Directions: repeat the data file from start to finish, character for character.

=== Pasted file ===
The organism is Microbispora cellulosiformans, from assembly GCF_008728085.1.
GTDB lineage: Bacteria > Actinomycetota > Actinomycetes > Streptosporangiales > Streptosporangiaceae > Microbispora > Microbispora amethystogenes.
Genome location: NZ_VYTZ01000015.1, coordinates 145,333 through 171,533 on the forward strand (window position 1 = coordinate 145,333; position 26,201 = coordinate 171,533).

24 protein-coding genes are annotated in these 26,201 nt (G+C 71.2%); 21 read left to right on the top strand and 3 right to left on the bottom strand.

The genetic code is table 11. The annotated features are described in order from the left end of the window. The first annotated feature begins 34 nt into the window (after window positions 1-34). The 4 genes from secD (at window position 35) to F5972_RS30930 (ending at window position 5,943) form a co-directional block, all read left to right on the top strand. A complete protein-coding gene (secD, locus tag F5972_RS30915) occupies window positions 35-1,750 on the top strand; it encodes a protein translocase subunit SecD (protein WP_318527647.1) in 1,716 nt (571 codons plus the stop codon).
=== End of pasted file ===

The organism is Microbispora cellulosiformans, from assembly GCF_008728085.1.
GTDB lineage: Bacteria > Actinomycetota > Actinomycetes > Streptosporangiales > Streptosporangiaceae > Microbispora > Microbispora amethystogenes.
Genome location: NZ_VYTZ01000015.1, coordinates 145,333 through 171,533 on the forward strand (window position 1 = coordinate 145,333; position 26,201 = coordinate 171,533).

24 protein-coding genes are annotated in these 26,201 nt (G+C 71.2%); 21 read left to right on the top strand and 3 right to left on the bottom strand.

The genetic code is table 11. The annotated features are described in order from the left end of the window. The first annotated feature begins 34 nt into the window (after window positions 1-34). The 4 genes from secD (at window position 35) to F5972_RS30930 (ending at window position 5,943) form a co-directional block, all read left to right on the top strand. A complete protein-coding gene (secD, locus tag F5972_RS30915) occupies window positions 35-1,750 on the top strand; it encodes a protein translocase subunit SecD (protein WP_318527647.1) in 1,716 nt (571 codons plus the stop codon).